Posted by RS, a resident of the Duveneck/St. Francis neighborhood, on Aug 2, 2007 at 4:21 pm
Most spandex is padded to protect a biker's anatomy. It's why it is important to get gender specfic shorts, so the padding in in the right places. What you are probably seeing is the padding and not the body parts. Wearing a speedo like item would result in male bikers all running around speaking in falsetto.
Now my lower body is in great shape from all the biking in spite of my age and easy on the eyes; however, I hearby publicly apologize to anyone that has seen me in a biking jersey. The top half of my body seems to be a perpetual work in progress.
Posted by Peter, a resident of the Southgate neighborhood, on Aug 2, 2007 at 4:25 pm
a concerned parent, do you keep your children from beaches and swimming pools? It turns out that tight bike clothing is quite appropriate, since it reduces wind resistance. Bike shorts have extra padding in them to protect sensitive parts -- women wear them, too.
Posted by concerned parent, a resident of the Greenmeadow neighborhood, on Aug 2, 2007 at 4:26 pm
to "Rs": thank you very much for you apology, which I do appreciate but I feel it's only the first step towards changing your wardrobe into something more appropriate, although I am not as concered about the biking shirts as the shorts, I am praying for people like you to take the first steps towards change
Posted by Palo alto mom, a resident of the Crescent Park neighborhood, on Aug 2, 2007 at 4:30 pm
Dear Concerned Parent -
No one is talking about exposing kids to nudity - I think Parent was just saying that in normal, healthy families, children have usually walked in on a parent dressing or showering, by the time they are 5. I agree that there is nothing more important than protecting our children but I don't think we need to protect them from bike shorts.
Bike outfits are not near nudity - think of them as sports uniforms. While I agree that on many they are not terribly flattering, on a serious bike rider, they enable them to go faster and ride more comfortably (less chafing, etc. from rubbing fabric), especially important to those who bike a long distance.
One of the things I enjoy about California (and I've lived in many parts of the country) is the tolerance of other people in clothing, lifestyle, interests, etc.
Posted by concerened parent, a resident of the Greenmeadow neighborhood, on Aug 2, 2007 at 4:31 pm
to Peter: the inappropriate clothing might reduce "wind resistance" but I don't feel that's enough of a reason to compromise our childrens integrity. it might be more "comfortable" to walk around naked all day but we don't do that in America because we know that it is offensive and inapproriate. it might "feel good" to become intoxicated and drive around residential streets at 70 miles an hour but luckily we have concerned parents like myself to prevent such atrocities. please don't try to come up with excuses for why indecency is "okay" when its our children that are at stake. I only take my children to our church's swimming pool where I know i wont be offended by careless people wearing garments that border on pornographic.
Posted by Parent, a resident of Another Palo Alto neighborhood, on Aug 2, 2007 at 5:01 pm
I am not sure which Church you go to, but I would like to point out that I am also a Christian who goes to Church regularly and aim to teach my children from the Bible and to protect them from sin in the world. However, I am not too concerned about what they see at the swimming pool, or when we observe cyclists, or even what they see in my home. I do not walk around the house naked, but there have been many times that my children have seen me naked and it hasn't affected them for the worse. They have asked healthy questions about my body and theirs, and they have been told honestly where babies come from.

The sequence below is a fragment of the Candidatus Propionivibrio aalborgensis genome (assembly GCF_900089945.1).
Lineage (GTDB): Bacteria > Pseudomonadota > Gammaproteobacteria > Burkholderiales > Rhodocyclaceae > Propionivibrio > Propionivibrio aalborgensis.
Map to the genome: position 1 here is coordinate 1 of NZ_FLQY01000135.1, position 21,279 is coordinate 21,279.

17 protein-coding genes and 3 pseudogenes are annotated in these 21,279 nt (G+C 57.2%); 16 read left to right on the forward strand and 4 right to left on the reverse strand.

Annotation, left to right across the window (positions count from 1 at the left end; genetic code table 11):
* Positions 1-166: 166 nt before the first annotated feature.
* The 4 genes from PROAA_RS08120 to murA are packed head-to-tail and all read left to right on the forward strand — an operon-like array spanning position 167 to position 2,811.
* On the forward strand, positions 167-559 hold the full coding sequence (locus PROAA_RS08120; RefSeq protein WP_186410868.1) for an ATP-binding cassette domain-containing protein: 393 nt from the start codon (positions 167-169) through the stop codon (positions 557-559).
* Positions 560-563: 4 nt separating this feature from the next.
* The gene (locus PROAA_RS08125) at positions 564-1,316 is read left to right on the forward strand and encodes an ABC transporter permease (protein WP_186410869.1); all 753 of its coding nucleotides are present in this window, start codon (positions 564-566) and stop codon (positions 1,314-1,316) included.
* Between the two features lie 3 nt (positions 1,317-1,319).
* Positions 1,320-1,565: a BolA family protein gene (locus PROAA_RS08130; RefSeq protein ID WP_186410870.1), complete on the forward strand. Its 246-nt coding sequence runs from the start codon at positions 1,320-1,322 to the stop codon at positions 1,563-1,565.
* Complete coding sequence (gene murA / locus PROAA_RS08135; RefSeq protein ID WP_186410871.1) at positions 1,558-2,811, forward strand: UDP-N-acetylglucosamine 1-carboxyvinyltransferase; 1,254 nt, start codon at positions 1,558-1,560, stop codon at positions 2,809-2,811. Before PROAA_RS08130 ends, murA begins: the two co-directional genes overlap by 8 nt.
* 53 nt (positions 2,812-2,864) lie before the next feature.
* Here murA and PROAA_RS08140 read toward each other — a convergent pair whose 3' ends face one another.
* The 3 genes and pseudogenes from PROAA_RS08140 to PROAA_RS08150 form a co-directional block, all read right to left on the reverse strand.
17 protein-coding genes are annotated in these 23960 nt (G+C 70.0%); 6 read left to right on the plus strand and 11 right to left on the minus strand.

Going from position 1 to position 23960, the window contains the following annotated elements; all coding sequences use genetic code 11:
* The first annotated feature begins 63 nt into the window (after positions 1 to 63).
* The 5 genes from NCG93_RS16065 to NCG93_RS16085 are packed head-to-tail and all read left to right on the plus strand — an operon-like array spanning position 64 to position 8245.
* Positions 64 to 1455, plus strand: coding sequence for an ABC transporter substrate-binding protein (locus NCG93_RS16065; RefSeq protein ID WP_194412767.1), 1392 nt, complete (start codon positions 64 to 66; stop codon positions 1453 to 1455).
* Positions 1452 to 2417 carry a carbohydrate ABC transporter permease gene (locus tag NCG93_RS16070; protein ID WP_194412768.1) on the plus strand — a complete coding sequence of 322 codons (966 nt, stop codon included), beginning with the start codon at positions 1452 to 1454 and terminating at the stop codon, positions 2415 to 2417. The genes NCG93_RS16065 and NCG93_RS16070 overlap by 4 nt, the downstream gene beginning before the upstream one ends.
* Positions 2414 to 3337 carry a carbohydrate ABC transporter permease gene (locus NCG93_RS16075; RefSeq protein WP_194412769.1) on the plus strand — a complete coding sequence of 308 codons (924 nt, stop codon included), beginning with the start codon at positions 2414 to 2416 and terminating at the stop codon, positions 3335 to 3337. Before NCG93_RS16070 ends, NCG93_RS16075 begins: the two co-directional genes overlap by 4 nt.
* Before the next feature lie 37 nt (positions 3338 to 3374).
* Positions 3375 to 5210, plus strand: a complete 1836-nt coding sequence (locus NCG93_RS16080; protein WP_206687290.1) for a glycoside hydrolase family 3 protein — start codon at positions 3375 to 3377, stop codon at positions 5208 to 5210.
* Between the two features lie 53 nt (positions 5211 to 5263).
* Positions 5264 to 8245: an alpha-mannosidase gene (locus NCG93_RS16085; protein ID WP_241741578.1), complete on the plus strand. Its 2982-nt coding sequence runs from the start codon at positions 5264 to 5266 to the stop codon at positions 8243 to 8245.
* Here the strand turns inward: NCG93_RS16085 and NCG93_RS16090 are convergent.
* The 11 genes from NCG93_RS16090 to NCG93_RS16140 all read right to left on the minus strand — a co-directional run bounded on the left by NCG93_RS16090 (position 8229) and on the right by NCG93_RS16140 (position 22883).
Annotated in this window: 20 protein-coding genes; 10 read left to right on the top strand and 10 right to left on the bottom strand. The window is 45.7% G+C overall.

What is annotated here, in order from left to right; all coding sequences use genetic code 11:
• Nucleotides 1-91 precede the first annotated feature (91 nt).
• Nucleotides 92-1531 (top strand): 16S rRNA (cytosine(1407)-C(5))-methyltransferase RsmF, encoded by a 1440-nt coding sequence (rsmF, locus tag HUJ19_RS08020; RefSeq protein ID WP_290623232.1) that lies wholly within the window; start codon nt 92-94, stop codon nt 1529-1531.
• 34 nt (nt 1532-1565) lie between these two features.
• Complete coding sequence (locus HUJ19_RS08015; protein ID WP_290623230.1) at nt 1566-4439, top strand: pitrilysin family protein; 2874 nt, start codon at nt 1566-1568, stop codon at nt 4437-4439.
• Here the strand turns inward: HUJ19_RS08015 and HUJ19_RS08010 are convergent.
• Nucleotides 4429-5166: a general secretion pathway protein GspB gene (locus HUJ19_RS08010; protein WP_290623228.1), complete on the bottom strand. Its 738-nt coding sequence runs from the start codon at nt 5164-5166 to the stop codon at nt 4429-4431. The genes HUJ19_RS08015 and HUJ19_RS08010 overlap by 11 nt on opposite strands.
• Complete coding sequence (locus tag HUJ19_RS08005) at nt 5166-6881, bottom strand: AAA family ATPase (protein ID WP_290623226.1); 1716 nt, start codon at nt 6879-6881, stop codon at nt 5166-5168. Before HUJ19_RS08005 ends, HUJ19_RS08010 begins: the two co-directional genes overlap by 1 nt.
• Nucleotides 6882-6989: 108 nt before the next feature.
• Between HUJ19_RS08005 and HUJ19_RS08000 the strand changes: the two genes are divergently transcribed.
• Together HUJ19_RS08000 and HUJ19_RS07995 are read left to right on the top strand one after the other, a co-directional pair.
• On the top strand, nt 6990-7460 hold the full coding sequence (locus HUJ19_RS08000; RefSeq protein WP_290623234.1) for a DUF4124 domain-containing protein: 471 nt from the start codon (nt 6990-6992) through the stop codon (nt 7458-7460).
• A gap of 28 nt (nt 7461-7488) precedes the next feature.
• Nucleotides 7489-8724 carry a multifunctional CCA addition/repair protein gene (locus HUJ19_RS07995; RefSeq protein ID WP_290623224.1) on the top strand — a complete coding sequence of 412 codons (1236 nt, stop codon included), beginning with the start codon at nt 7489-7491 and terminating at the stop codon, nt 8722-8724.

I think that you are aiming to be over protective. If your children are at public schools, then they will see water polo teams, gym teams, etc. as a matter of course. If they watch sport on tv, they will see similar clothing on athletes at olympic events, etc. If you try to hide all this from them, then I think you will make them even more curious. If as yet they are still hiding their curiosity from you, there will come a time when they will rebel and start asking you "why". I think it is you who has an overly sensitive attitude and you should wake up to what other Christians are facing all the time. This is not victorian England where piano legs had to be wrapped in case. This is modern America and you must realise that children need to be taught how to deal with their bodies and those of the opposite sex, not protected in a misguided sense of virtue.
Posted by Parent, a resident of Another Palo Alto neighborhood, on Aug 2, 2007 at 5:27 pm
I do not want to get into a "which church is best" discussion, but my Church is not in any way a hippy church and in fact has exactly the same values as yours appears to have.
I am not trying to judge your parenting skills, just giving you advice, from one Christian parent to another, from my perspective. You can of course choose to ignore my advice, it is freely given, and I won't take offence.
You never said if your children were in public schools or private, or if indeed you home school. I just pray that they will understand why you are so protective of them when indeed they do go out into the big bad world from which you are trying to protect them.
Posted by concerned parent, a resident of the Greenmeadow neighborhood, on Aug 2, 2007 at 5:32 pm
my children certainly do not go to public school! I feel like everyone is trying to get me sidetracked from the original issue here which is that inconsiderate cyclists flat out REFUSE to wear appropriate attire that is not offensive to our children and general public decency. these excuses about spandex speedo outfits being "comfortable" or "safe" are just making no sense. what if your mailman decided it was more "comfortable" to strut around in fishnet panties?